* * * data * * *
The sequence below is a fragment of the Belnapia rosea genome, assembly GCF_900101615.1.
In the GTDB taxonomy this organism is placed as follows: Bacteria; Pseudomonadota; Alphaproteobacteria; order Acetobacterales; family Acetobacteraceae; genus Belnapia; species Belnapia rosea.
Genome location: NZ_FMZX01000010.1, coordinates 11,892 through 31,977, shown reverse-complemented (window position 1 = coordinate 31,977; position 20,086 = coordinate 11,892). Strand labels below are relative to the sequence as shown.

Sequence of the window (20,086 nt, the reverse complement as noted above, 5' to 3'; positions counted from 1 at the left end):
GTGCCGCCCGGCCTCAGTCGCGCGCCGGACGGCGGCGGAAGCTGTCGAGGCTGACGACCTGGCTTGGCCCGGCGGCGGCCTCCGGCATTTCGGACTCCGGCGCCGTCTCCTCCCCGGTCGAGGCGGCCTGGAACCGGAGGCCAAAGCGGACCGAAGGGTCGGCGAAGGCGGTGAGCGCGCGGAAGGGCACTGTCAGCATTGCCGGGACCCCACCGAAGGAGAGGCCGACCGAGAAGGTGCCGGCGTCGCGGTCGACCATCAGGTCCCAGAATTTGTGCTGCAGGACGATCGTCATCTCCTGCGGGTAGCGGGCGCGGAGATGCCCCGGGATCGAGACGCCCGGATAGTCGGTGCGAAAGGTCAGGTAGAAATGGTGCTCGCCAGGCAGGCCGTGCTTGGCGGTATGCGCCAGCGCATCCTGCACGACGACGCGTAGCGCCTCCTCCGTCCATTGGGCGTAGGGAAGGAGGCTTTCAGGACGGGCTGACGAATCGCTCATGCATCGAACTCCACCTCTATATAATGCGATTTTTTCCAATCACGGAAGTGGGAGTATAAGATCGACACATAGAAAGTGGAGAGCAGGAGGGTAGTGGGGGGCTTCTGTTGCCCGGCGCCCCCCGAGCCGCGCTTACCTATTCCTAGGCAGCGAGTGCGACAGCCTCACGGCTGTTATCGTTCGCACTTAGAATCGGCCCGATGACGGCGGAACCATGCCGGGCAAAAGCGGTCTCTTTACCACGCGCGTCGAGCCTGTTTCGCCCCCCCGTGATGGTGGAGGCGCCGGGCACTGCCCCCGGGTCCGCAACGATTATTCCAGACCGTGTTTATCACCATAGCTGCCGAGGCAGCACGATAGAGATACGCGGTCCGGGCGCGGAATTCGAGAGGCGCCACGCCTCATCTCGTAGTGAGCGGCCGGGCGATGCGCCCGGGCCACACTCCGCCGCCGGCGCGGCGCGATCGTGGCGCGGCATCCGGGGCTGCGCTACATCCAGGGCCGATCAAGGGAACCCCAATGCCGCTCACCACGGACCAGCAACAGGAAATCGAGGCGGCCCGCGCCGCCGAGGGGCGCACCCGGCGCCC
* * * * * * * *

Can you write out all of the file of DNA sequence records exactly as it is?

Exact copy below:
The sequence below is a fragment of the Belnapia rosea genome, assembly GCF_900101615.1.
In the GTDB taxonomy this organism is placed as follows: Bacteria; Pseudomonadota; Alphaproteobacteria; order Acetobacterales; family Acetobacteraceae; genus Belnapia; species Belnapia rosea.
Genome location: NZ_FMZX01000010.1, coordinates 11,892 through 31,977, shown reverse-complemented (window position 1 = coordinate 31,977; position 20,086 = coordinate 11,892). Strand labels below are relative to the sequence as shown.

Sequence of the window (20,086 nt, the reverse complement as noted above, 5' to 3'; positions counted from 1 at the left end):
GTGCCGCCCGGCCTCAGTCGCGCGCCGGACGGCGGCGGAAGCTGTCGAGGCTGACGACCTGGCTTGGCCCGGCGGCGGCCTCCGGCATTTCGGACTCCGGCGCCGTCTCCTCCCCGGTCGAGGCGGCCTGGAACCGGAGGCCAAAGCGGACCGAAGGGTCGGCGAAGGCGGTGAGCGCGCGGAAGGGCACTGTCAGCATTGCCGGGACCCCACCGAAGGAGAGGCCGACCGAGAAGGTGCCGGCGTCGCGGTCGACCATCAGGTCCCAGAATTTGTGCTGCAGGACGATCGTCATCTCCTGCGGGTAGCGGGCGCGGAGATGCCCCGGGATCGAGACGCCCGGATAGTCGGTGCGAAAGGTCAGGTAGAAATGGTGCTCGCCAGGCAGGCCGTGCTTGGCGGTATGCGCCAGCGCATCCTGCACGACGACGCGTAGCGCCTCCTCCGTCCATTGGGCGTAGGGAAGGAGGCTTTCAGGACGGGCTGACGAATCGCTCATGCATCGAACTCCACCTCTATATAATGCGATTTTTTCCAATCACGGAAGTGGGAGTATAAGATCGACACATAGAAAGTGGAGAGCAGGAGGGTAGTGGGGGGCTTCTGTTGCCCGGCGCCCCCCGAGCCGCGCTTACCTATTCCTAGGCAGCGAGTGCGACAGCCTCACGGCTGTTATCGTTCGCACTTAGAATCGGCCCGATGACGGCGGAACCATGCCGGGCAAAAGCGGTCTCTTTACCACGCGCGTCGAGCCTGTTTCGCCCCCCCGTGATGGTGGAGGCGCCGGGCACTGCCCCCGGGTCCGCAACGATTATTCCAGACCGTGTTTATCACCATAGCTGCCGAGGCAGCACGATAGAGATACGCGGTCCGGGCGCGGAATTCGAGAGGCGCCACGCCTCATCTCGTAGTGAGCGGCCGGGCGATGCGCCCGGGCCACACTCCGCCGCCGGCGCGGCGCGATCGTGGCGCGGCATCCGGGGCTGCGCTACATCCAGGGCCGATCAAGGGAACCCCAATGCCGCTCACCACGGACCAGCAACAGGAAATCGAGGCGGCCCGCGCCGCCGAGGGGCGCACCCGGCGCCC